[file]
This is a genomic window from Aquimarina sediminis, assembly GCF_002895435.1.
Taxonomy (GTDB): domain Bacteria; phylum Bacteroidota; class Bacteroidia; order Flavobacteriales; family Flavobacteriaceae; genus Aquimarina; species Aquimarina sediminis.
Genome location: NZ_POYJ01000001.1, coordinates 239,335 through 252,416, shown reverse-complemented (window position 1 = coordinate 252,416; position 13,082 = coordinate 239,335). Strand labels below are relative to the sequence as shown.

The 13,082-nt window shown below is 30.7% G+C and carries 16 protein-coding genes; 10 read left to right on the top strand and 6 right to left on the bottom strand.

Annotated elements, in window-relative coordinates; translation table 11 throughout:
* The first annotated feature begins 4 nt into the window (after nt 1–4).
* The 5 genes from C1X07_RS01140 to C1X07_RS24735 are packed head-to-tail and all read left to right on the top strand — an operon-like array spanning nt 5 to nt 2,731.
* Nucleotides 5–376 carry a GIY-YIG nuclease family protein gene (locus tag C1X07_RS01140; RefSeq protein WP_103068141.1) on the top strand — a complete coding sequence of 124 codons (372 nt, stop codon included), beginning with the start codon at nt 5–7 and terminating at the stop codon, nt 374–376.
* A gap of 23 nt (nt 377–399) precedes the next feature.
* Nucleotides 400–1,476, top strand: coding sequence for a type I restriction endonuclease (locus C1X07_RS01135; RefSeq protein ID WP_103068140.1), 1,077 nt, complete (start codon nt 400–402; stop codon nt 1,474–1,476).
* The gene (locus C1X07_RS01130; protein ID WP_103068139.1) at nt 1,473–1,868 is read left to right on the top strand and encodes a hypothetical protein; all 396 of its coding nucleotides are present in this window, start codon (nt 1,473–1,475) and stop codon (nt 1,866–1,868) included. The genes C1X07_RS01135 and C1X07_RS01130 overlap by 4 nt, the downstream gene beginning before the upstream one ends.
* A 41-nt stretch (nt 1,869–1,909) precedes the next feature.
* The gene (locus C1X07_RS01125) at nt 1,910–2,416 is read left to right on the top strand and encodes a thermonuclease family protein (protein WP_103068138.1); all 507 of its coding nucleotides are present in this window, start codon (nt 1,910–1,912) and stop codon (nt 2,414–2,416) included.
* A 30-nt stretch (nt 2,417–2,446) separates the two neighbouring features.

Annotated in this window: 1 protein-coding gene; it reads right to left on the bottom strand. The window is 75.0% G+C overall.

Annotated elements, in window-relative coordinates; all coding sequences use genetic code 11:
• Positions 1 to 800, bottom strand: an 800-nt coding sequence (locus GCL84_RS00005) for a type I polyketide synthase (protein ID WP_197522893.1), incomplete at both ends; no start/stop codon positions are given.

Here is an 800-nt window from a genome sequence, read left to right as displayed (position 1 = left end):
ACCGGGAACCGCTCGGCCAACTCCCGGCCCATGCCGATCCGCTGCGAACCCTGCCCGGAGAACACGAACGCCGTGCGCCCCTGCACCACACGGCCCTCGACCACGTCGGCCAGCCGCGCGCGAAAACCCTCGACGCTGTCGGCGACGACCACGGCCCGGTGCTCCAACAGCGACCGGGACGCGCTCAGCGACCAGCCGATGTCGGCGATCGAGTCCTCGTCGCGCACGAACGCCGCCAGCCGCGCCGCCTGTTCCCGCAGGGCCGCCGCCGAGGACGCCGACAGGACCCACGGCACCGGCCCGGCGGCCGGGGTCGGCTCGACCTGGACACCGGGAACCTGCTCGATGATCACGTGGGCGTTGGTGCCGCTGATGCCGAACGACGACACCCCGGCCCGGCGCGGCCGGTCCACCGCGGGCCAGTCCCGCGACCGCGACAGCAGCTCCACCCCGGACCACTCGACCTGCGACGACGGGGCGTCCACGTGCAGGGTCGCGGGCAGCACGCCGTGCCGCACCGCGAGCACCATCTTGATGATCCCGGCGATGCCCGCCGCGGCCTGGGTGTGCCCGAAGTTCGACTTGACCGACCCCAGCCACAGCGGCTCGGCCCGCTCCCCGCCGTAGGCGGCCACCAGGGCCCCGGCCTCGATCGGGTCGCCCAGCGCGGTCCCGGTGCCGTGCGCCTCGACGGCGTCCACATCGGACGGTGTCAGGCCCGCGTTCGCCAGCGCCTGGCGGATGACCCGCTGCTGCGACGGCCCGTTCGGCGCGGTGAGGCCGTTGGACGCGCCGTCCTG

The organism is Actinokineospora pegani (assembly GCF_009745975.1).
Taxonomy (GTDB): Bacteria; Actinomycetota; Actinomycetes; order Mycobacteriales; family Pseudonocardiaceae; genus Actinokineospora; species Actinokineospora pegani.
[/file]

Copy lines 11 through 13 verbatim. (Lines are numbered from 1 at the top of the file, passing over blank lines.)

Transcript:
* The gene (locus C1X07_RS01130; protein ID WP_103068139.1) at nt 1,473–1,868 is read left to right on the top strand and encodes a hypothetical protein; all 396 of its coding nucleotides are present in this window, start codon (nt 1,473–1,475) and stop codon (nt 1,866–1,868) included. The genes C1X07_RS01135 and C1X07_RS01130 overlap by 4 nt, the downstream gene beginning before the upstream one ends.
* A 41-nt stretch (nt 1,869–1,909) precedes the next feature.
* The gene (locus C1X07_RS01125) at nt 1,910–2,416 is read left to right on the top strand and encodes a thermonuclease family protein (protein WP_103068138.1); all 507 of its coding nucleotides are present in this window, start codon (nt 1,910–1,912) and stop codon (nt 2,414–2,416) included.